Dental plaque

Dental plaque is defined as a rich and diverse community of microorganisms residing on the tooth surface as a biofilm, which embeds themselves in an extracellular matrix of polymers of host and microbial origin. Organisms like S. mutans, P. gingivalis, Streptococcus gordinii, Streptococcus cristatus, Porphyromonas aeruginosa as commensals are all seen in dental plaque.

Dental plaque-host-associated biofilms are made of soft deposits and often mistaken as material alba, thus careful differentiation is necessary. Mineralization of these plaques leads to calculus formation which could be either supragingival or subgingival. Marginal plaque results in gingivitis and supragingival plaque to caries, while subgingival plaque leads to periodontitis and soft tissue destruction. According to a study by Tanner et al., it demonstrates dental plaque composition consists of varied diversity on anaerobic cultivation and isolation using enriched blood and acid agars. The formation of cariogenic biofilm is enabled by the diversity in different oral niche areas like occlusal surfaces and non-stimulated saliva along with macromorphology of tooth occlusal surfaces. This has been proven by Carvalho et al. using molecular techniques. More than 500 distinct microbial species can be seen colonizing within these plaque biofilms. This includes nonbacterial microorganisms like yeasts, protozoa, Mycoplasma spp. and viruses. Newer biofilm organisms like Streptococcus wiggsiae have also been recognized, identified, and have been implicated in the etiopathogenesis of early childhood caries. Visible occlusal plaque index has been used to assess the occurrence and distribution of occlusal biofilm in relation to caries. In recent studies, they have tried to explain the various patterns of oral biofilm induced responses of the host cells in altered surrounding microenvironment. Peyyala et al. used an in vitro system model that utilizes rigid gas permeable contact lenses to form bacterial biofilms and is able to correlate the inflammatory responses of the host cells through calibration of IL-8 liberation hence challenging the oral epithelial cells. These studies are helpful in determining the significance of the microbiome in the pathogenesis of any given oral lesion. Similarly, among the various tooth associated structures affected by the formation of biofilms, dental implants, orthodontic wires appliances and denture prosthesis are encompassed with the dental plaque and are the main reason for the formation of dental caries and certain inflammatory conditions like peri-implantitis, stomatitis, and implant failures.[30]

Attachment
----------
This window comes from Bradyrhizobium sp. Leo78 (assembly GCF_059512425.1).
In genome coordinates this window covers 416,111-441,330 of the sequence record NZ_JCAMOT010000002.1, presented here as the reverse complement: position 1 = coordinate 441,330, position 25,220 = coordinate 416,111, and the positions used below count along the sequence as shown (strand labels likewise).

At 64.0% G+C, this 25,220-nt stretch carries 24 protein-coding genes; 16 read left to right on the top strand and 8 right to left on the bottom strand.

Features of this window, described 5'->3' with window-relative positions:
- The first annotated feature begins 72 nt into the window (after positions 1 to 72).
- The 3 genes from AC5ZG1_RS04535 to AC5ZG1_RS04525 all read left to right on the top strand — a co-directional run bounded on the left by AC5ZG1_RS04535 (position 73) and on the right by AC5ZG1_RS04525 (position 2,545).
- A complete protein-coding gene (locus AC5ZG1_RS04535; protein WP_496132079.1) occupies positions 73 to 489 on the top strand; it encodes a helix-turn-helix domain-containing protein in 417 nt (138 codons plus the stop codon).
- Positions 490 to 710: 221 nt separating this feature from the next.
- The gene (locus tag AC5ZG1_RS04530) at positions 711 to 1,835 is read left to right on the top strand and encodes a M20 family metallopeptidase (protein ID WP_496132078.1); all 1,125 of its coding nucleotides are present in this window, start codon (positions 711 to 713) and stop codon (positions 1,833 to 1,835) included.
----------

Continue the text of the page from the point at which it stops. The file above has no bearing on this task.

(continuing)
It is now understood that the matrix of extracellular polymers (EPS) allows habitat for cariogenic microorganisms which is pathological. A large body of evidence points out that dental caries is primarily a biofilm-induced disease, rather than an infectious disease, and the disease process starts off in the biofilm that covers the surface of the tooth. Caries biofilm is an immensely active and complicated ecosystem, rich in EPS. The formation of the biofilm starts when a salivary glycoprotein film, also known as a dental pellicle, coats a tooth surface. Gram-positive bacteria which include streptococci of the mitis and mutans species then form EPS, which enhance the adherence of other organisms. These bacteria are also are considered as initial colonizers of the biofilm. Recent studies also show that acid-producing bacterial species of the genera Veillonella, Scardovia, Lactobacillus and Propionibacterium are present within the dental biofilm as colonizers and ready to induce cariogenic conditions in the mouth itself.

The EPS give rise to new binding sites for other acid-producing microorganisms and increase their virulence. Early and previous studies concentrated more on the microbial composition of cariogenic biofilms; however, it is now being progressively recognized that in the formation of caries, the structural and biochemical properties of EPS may also have important roles to play. Protection and mechanical stability are provided by the matrix of EPS, making the biofilm recalcitrant to antimicrobials and difficult to remove. The microbes, embedded in a substrate of EPS, consistently produce acids that are physically protected and neutralized by the saliva's rapid buffering. The studies on caries concentrating on microbial behavior in biofilm communities using experimental biofilm models which may simulate the metabolic processes during carbohydrate exposure within the mouth and help assess the dose-response the sensitivity of anti-caries agents. In other words, this strategy is helpful in assessing the cariogenicity of dietary sugars and evaluating the anti-caries effects of substances in vitro.